Colorado River Restoration Initiative

Low-Tech Process Based Restoration - A Nature Based Solution

Photo by Nina Ritchie

Why the Colorado River?

The Colorado River has been called the "hardest working river in the West." In its 23rd year of drought, the river is being stretched beyond its limits, placing at risk: $1.4 trillion in annual economic activity -- at least half the gross economic product of each of the seven states it encompasses; the drinking water supply relied on by over 40 million people; and 5.5 million acres of irrigated farmland.

The Role of National Forests

The disproportionate contribution of the snowpack captured by high-elevation headwaters on National Forests is critical to total Colorado River flows. While National Forests comprise less than 20% of the land area, they contribute more than 60% of the Colorado Rivers' water.

As we pursue the goal of improving forest and watershed health in our national forests, the National Forest Foundation (NFF) is embarking on an effort to increase the utilization of low-tech process-based restoration approaches to restore the vast network of tributaries which feed the Colorado River.

Disconnected Floodplains

Vast networks of the Colorado River's tributaries have been disconnected from their historical floodplains through a process known as incision. Stream incision is when a stream deepens its active channel through erosion. This process is a naturally occurring but can be abnormally sped up by human activities such as agriculture, forestry, road development, and changing land uses.

When there is nothing to slow and spread-out water, the stream eventually cuts so deep that the adjacent water level drops too low for the roots of nearby plants to reach. Thus, disconnecting a stream from its floodplain.

LTPBR - A Nature Based Solution

A connected floodplain with a robust riparian vegetation community is substantially more resilient to stressors including drought, wildfire, and flooding. These connected floodplains play a vital role in increasing the quality and quantity of water resources.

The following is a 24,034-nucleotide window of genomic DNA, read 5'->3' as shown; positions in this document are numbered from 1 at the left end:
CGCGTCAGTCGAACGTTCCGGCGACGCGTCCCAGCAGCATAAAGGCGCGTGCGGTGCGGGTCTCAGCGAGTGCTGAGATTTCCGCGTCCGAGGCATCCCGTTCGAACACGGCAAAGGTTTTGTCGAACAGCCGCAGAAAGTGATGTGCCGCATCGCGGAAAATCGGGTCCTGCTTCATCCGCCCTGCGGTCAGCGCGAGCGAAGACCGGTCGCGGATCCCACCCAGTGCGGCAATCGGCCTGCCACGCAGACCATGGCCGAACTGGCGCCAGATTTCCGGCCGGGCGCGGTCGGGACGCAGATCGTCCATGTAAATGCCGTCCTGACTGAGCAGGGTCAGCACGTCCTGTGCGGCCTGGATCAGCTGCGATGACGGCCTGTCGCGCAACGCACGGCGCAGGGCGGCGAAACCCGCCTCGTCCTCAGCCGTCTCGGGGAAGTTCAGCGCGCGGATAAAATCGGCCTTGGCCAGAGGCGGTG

Low tech process-based restoration (LTPBR) focuses on creating the right conditions for natural processes to resume, thus "letting nature do its thing." In practice, LTPBR approaches often include techniques such as Zuni bowls, Zeedyk structures, one-rock dams, and beaver dam analogs.

LTPBR projects result in reintegrated floodplains and increased resiliency. Through funding provided bt the Walton Family Foundation, NFF is working diligently to scale up the use of LTPBR across the Colorado River Basin resulting in a "pipeline" of restoration projects to support the vital lifeline of the west, the Colorado River.

Low-Tech Process-Based Restoration Site Identification Tool

Click here to access the full Low-Tech Process-Based Restoration Site Identification Tool.

With the support of the Walton Family Foundation, and in close coordination with the Forest Service, the National Forest Foundation has created the CRB Low-Tech Process-Based Restoration Site Identification Tool to aid in identifying restoration sites throughout the Colorado River Basin. By employing the CRB LTPBR Tool, NFF allows users to explore the potential for implementing processed-based restoration techniques on public and private riverscapes alike.

The Tool is based upon the Beaver Restoration Analysis Tool (BRAT), developed by the Wheaton ET-AL Lab at Utah State University, an open-source platform designed to assist in identifying streams suitable for process-based and beaver-based forms of restoration. These restoration projects can provide immediate benefits to water quality and native flora and fauna by restoring the critical riparian habitat that sustains the flows of the CRB. NFF is hopeful that the Tool will be used to contribute to the revived health of this impaired basin.

Click here to read the CRB Geospatial Analysis and Online Map Methodology Report to learn more about the tool.

Click here to access the data used to create the CRB LTPBR tool.


Adde Sharp, Colorado River Watershed Project Coordinator, at [email protected]